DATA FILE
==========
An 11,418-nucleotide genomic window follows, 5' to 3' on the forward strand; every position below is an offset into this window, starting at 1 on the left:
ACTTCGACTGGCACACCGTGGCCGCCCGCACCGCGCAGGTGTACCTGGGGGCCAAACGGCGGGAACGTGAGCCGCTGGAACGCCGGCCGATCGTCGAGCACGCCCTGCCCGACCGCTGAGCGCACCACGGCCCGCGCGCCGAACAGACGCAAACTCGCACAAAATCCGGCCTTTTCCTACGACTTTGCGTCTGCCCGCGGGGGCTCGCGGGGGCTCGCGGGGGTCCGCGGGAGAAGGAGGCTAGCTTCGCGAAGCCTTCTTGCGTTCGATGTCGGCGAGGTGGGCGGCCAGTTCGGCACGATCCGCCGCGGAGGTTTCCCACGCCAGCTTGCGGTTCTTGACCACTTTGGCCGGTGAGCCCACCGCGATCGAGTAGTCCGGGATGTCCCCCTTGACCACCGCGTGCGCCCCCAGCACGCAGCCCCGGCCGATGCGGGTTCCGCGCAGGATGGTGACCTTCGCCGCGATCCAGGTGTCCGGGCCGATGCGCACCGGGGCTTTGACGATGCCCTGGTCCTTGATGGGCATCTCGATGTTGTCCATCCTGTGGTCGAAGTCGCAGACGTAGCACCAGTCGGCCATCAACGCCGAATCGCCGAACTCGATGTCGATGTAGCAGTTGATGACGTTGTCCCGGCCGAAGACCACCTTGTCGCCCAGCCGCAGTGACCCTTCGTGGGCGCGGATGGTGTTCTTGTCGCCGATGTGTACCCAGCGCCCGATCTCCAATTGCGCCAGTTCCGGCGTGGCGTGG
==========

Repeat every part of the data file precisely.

An 11,418-nucleotide genomic window follows, 5' to 3' on the forward strand; every position below is an offset into this window, starting at 1 on the left:
ACTTCGACTGGCACACCGTGGCCGCCCGCACCGCGCAGGTGTACCTGGGGGCCAAACGGCGGGAACGTGAGCCGCTGGAACGCCGGCCGATCGTCGAGCACGCCCTGCCCGACCGCTGAGCGCACCACGGCCCGCGCGCCGAACAGACGCAAACTCGCACAAAATCCGGCCTTTTCCTACGACTTTGCGTCTGCCCGCGGGGGCTCGCGGGGGCTCGCGGGGGTCCGCGGGAGAAGGAGGCTAGCTTCGCGAAGCCTTCTTGCGTTCGATGTCGGCGAGGTGGGCGGCCAGTTCGGCACGATCCGCCGCGGAGGTTTCCCACGCCAGCTTGCGGTTCTTGACCACTTTGGCCGGTGAGCCCACCGCGATCGAGTAGTCCGGGATGTCCCCCTTGACCACCGCGTGCGCCCCCAGCACGCAGCCCCGGCCGATGCGGGTTCCGCGCAGGATGGTGACCTTCGCCGCGATCCAGGTGTCCGGGCCGATGCGCACCGGGGCTTTGACGATGCCCTGGTCCTTGATGGGCATCTCGATGTTGTCCATCCTGTGGTCGAAGTCGCAGACGTAGCACCAGTCGGCCATCAACGCCGAATCGCCGAACTCGATGTCGATGTAGCAGTTGATGACGTTGTCCCGGCCGAAGACCACCTTGTCGCCCAGCCGCAGTGACCCTTCGTGGGCGCGGATGGTGTTCTTGTCGCCGATGTGTACCCAGCGCCCGATCTCCAATTGCGCCAGTTCCGGCGTGGCGTGG